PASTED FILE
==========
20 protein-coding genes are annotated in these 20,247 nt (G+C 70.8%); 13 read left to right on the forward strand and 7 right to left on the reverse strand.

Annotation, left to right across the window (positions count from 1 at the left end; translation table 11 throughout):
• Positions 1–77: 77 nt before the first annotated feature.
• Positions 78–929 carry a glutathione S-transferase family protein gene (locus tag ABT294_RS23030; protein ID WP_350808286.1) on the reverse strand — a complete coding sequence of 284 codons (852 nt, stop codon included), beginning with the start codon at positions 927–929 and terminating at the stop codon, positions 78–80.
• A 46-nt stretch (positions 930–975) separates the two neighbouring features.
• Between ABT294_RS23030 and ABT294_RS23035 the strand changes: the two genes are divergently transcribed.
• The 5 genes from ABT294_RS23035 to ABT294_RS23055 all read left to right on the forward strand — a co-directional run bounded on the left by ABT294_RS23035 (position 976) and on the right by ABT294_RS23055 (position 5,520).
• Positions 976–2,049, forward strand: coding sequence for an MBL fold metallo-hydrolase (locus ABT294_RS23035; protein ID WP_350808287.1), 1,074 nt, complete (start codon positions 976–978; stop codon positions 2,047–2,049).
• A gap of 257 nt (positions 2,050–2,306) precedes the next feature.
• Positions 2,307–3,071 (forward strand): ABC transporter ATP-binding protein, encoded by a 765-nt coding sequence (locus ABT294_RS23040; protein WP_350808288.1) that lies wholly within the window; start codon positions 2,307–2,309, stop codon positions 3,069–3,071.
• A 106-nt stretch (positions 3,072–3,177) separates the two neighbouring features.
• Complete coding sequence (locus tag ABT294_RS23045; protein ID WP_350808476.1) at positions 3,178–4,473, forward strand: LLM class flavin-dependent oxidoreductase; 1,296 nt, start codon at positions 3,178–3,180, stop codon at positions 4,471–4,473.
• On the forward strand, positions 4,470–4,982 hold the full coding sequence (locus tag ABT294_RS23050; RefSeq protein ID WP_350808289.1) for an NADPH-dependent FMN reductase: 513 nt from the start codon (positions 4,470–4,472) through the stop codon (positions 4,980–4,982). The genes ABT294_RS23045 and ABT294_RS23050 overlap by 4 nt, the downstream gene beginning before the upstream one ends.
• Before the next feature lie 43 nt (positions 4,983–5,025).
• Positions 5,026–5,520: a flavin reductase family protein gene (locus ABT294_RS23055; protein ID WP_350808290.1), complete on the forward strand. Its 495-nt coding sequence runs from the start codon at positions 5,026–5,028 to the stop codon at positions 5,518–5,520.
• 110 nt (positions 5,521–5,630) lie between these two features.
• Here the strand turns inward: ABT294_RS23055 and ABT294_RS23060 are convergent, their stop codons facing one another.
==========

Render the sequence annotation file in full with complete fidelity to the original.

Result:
20 protein-coding genes are annotated in these 20,247 nt (G+C 70.8%); 13 read left to right on the forward strand and 7 right to left on the reverse strand.

Annotation, left to right across the window (positions count from 1 at the left end; translation table 11 throughout):
• Positions 1–77: 77 nt before the first annotated feature.
• Positions 78–929 carry a glutathione S-transferase family protein gene (locus tag ABT294_RS23030; protein ID WP_350808286.1) on the reverse strand — a complete coding sequence of 284 codons (852 nt, stop codon included), beginning with the start codon at positions 927–929 and terminating at the stop codon, positions 78–80.
• A 46-nt stretch (positions 930–975) separates the two neighbouring features.
• Between ABT294_RS23030 and ABT294_RS23035 the strand changes: the two genes are divergently transcribed.
• The 5 genes from ABT294_RS23035 to ABT294_RS23055 all read left to right on the forward strand — a co-directional run bounded on the left by ABT294_RS23035 (position 976) and on the right by ABT294_RS23055 (position 5,520).
• Positions 976–2,049, forward strand: coding sequence for an MBL fold metallo-hydrolase (locus ABT294_RS23035; protein ID WP_350808287.1), 1,074 nt, complete (start codon positions 976–978; stop codon positions 2,047–2,049).
• A gap of 257 nt (positions 2,050–2,306) precedes the next feature.
• Positions 2,307–3,071 (forward strand): ABC transporter ATP-binding protein, encoded by a 765-nt coding sequence (locus ABT294_RS23040; protein WP_350808288.1) that lies wholly within the window; start codon positions 2,307–2,309, stop codon positions 3,069–3,071.
• A 106-nt stretch (positions 3,072–3,177) separates the two neighbouring features.
• Complete coding sequence (locus tag ABT294_RS23045; protein ID WP_350808476.1) at positions 3,178–4,473, forward strand: LLM class flavin-dependent oxidoreductase; 1,296 nt, start codon at positions 3,178–3,180, stop codon at positions 4,471–4,473.
• On the forward strand, positions 4,470–4,982 hold the full coding sequence (locus tag ABT294_RS23050; RefSeq protein ID WP_350808289.1) for an NADPH-dependent FMN reductase: 513 nt from the start codon (positions 4,470–4,472) through the stop codon (positions 4,980–4,982). The genes ABT294_RS23045 and ABT294_RS23050 overlap by 4 nt, the downstream gene beginning before the upstream one ends.
• Before the next feature lie 43 nt (positions 4,983–5,025).
• Positions 5,026–5,520: a flavin reductase family protein gene (locus ABT294_RS23055; protein ID WP_350808290.1), complete on the forward strand. Its 495-nt coding sequence runs from the start codon at positions 5,026–5,028 to the stop codon at positions 5,518–5,520.
• 110 nt (positions 5,521–5,630) lie between these two features.
• Here the strand turns inward: ABT294_RS23055 and ABT294_RS23060 are convergent, their stop codons facing one another.